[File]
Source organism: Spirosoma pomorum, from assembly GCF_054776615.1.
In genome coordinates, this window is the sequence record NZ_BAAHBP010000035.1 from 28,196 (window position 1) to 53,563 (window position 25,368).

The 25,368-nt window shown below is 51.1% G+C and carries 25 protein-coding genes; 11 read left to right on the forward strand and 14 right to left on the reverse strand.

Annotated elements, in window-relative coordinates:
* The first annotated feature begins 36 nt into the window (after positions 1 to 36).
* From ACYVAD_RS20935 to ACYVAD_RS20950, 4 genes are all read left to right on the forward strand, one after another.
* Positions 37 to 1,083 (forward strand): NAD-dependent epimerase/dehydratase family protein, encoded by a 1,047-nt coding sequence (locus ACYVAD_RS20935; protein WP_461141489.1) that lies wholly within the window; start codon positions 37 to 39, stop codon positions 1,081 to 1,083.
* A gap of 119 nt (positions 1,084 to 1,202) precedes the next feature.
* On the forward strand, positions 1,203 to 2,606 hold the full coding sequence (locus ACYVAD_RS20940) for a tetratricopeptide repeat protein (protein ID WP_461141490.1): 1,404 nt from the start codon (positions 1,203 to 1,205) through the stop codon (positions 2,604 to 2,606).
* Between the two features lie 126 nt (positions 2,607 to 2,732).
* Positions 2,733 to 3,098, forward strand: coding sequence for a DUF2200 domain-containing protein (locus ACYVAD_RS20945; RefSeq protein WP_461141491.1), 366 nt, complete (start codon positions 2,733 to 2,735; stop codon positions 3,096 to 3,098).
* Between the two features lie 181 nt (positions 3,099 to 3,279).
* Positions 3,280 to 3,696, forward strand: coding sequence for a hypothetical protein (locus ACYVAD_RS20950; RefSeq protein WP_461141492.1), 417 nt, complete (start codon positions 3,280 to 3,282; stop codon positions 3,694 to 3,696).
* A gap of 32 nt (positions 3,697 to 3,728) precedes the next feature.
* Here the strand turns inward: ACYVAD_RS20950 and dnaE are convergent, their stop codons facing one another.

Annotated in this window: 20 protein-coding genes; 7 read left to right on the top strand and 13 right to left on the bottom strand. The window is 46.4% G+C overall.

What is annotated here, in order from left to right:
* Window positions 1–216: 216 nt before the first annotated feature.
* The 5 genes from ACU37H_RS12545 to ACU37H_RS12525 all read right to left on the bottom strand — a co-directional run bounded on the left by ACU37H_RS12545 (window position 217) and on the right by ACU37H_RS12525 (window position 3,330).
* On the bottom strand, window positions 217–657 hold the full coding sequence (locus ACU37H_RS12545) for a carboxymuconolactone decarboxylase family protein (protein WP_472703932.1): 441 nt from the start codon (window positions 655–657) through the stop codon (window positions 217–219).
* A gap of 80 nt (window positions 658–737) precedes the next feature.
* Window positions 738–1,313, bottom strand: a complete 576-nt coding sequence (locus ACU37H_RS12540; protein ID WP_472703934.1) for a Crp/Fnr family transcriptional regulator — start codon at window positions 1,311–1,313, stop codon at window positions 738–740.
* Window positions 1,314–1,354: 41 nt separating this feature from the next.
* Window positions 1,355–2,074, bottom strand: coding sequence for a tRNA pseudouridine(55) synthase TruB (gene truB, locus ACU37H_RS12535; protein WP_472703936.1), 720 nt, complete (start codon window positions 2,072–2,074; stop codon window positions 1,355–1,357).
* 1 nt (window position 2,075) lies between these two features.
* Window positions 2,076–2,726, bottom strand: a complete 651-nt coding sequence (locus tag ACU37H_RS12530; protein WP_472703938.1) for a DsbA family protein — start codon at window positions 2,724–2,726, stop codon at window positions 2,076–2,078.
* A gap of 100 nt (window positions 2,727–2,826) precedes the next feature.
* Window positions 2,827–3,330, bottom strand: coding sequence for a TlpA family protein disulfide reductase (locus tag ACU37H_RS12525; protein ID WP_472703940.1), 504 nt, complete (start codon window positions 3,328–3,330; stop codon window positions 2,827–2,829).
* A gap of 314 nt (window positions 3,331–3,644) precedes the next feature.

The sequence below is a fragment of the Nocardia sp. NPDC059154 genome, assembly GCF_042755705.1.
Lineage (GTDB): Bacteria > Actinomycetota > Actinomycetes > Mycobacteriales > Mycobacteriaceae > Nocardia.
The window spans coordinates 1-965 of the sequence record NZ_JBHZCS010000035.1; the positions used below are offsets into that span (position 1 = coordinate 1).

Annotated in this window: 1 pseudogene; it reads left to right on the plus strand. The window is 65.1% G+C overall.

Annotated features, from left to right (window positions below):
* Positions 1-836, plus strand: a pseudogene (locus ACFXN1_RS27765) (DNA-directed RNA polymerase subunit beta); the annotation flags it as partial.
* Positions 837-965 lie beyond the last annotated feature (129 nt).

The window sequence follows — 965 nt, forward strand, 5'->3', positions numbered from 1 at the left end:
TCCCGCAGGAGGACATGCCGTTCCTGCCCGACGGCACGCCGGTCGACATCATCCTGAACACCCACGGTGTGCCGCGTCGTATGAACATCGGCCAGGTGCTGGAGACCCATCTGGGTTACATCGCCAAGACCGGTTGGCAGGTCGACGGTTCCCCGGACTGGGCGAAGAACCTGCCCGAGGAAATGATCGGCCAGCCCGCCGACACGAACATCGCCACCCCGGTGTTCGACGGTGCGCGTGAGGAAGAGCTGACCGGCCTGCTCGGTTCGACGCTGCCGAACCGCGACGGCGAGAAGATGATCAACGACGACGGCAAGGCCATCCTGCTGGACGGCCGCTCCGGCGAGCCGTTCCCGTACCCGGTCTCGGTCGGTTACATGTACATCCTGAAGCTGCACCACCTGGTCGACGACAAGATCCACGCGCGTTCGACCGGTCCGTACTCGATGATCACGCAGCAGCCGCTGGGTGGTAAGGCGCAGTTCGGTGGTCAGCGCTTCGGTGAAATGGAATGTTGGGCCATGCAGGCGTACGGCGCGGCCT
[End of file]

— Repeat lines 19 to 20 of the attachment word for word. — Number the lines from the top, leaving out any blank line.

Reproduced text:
* The 5 genes from ACU37H_RS12545 to ACU37H_RS12525 all read right to left on the bottom strand — a co-directional run bounded on the left by ACU37H_RS12545 (window position 217) and on the right by ACU37H_RS12525 (window position 3,330).
* On the bottom strand, window positions 217–657 hold the full coding sequence (locus ACU37H_RS12545) for a carboxymuconolactone decarboxylase family protein (protein WP_472703932.1): 441 nt from the start codon (window positions 655–657) through the stop codon (window positions 217–219).